If the filters in get_option() aren't enough to do what you want to do, a short sample plugin may help us understand it better.

#6 @nacin
6 years ago

  • Keywords reporter-feedback added; tested removed

#7 @shidouhikari
6 years ago

  • Cc shidouhikari added

Ok, I think I'm better talking ih PHP than in english :P

This code is only didactic, a simplified version of a plugin, I didn't test it but it's enough to explain my idea. The function would be hooked to this new filter.

// this filter only works if it is called before Wordpress core starts converting posts permastruct into a permalink
// it searchs for the rewrite tag '%category%' and replaces it with a custom category slug
function parseLink($permalink, $post) {
$category = null;

	if (strpos($permalink, '%category%') !== false) {
		$cat = null;

		// retrieves a post metadata, which has a category ID
		$category_permalink = get_post_meta($post->ID, '_category_permalink', true);

		// if metadata is found, get that permalink from the retrieved ID
		if ($category_permalink) $cat = get_category($category_permalink);

		// if the category is found, get its slug and do the replacement
		if ($cat) {
			$category = $cat->slug;
			if ($parent = $cat->parent){
				$category = get_category_parents($parent, false, '/', true) . $category;
			$permalink = str_replace('%category%', $category, $permalink);


	// if '%category%' is not part of posts permastruct, nothing had to be customly changed
	//if this post doesn't have the metadata, return the $permalink without removing the '%category%' rewrite tag, and let default Wordpress core deal with it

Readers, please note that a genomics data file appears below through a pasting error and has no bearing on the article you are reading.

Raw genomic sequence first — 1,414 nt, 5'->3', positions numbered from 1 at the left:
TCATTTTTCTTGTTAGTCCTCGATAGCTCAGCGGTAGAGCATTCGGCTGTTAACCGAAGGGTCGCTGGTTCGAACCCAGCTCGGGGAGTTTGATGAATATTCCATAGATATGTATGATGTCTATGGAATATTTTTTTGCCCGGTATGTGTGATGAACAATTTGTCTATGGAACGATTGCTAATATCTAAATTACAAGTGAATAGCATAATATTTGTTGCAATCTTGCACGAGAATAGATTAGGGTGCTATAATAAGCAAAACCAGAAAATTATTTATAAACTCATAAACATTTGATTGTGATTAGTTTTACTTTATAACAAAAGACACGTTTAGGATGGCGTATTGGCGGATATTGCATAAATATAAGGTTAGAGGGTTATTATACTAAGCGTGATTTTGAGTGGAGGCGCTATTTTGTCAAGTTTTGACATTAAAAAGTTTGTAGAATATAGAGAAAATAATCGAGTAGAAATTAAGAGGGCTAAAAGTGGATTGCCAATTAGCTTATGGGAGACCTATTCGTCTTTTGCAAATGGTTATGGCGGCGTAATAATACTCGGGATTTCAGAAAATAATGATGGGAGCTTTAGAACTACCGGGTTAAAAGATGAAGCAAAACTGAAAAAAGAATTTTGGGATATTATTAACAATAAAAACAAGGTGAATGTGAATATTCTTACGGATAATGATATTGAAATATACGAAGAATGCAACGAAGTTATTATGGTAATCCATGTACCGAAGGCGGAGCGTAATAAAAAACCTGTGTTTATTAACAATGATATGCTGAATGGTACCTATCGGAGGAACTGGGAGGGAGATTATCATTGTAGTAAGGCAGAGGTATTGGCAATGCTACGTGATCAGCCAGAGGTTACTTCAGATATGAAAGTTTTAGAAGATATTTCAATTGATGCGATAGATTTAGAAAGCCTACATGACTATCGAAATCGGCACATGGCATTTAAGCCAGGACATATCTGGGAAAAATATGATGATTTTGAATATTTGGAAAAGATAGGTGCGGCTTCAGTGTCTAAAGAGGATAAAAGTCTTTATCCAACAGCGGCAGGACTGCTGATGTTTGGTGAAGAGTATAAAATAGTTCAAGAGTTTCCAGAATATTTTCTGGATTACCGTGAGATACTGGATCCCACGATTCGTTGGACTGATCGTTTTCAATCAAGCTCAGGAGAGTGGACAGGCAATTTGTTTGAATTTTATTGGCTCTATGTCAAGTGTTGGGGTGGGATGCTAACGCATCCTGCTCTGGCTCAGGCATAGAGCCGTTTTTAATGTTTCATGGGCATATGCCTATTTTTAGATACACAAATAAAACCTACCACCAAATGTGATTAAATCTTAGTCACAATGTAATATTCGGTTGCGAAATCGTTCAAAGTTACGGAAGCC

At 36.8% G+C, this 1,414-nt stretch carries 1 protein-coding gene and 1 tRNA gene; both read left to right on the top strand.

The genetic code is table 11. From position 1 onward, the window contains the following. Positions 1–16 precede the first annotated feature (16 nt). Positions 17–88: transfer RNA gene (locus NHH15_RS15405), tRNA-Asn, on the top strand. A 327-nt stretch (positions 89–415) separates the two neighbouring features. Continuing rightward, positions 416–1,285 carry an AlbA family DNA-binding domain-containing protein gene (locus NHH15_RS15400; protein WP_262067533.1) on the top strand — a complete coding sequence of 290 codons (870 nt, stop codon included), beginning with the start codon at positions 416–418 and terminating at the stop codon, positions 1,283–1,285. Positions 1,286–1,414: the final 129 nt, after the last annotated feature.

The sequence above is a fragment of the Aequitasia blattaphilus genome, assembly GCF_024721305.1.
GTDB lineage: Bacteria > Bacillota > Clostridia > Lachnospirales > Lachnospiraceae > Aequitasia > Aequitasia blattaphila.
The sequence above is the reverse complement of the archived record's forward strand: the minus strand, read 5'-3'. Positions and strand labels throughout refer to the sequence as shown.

return $permalink;

Without the filter hook I'm suggesting, it would require a new rewrite tag to be done.

#8 follow-up: @Denis-de-Bernardy
6 years ago

I'm not understanding why any of this can't be done with the existing filters.

#9 in reply to: ↑ 8 @shidouhikari
6 years ago

Replying to Denis-de-Bernardy:

Take a look at link-template.php. What get_permalink() does is get the post permastruct and search for each rewrite tag in it, and when found the tag is replaced by that post's correspondent value. When it's done with all tags, we have the final permalink to that post, and then 'post_link' filter is run.

It passes the final pernalink, after the permastruct is processed, and doing so we can't customly replace default tags, which forces us to create new ones that Wordpress won't process and will leave for 'post_link' filter.

Since Wordpress's rewrite rule doesn't verify if some tags value is really related to a post (I mean, you can use %tag% in permalink, get a post's permalink generated by it and change that default tag to another one that's not assigned to that post, and you'll still receive that post), we could write a plugin to change the default value Wordpress chooses for those tags, and generate custom permalinks that would be recognized by rewrite rules parser without needing to hack it.

It's just an exemple of what direct access to permastruct before permalink is generated can be done. In another exemple, a plugin could add a metabox to the post form, where the user could add keywords to be used for %tag%. These keywords would be searched for existing tags, and if not found new ones would be created, and these tags IDs stored in a metadata. When the permalink is asked, the plugin replaces %tag% for these custom tags, giving a huge variety of possibilities to be used in permalinks, outside the post slug. And without needing to create new rewrite tags for it, since any tag is accepted by rewrite rule parser.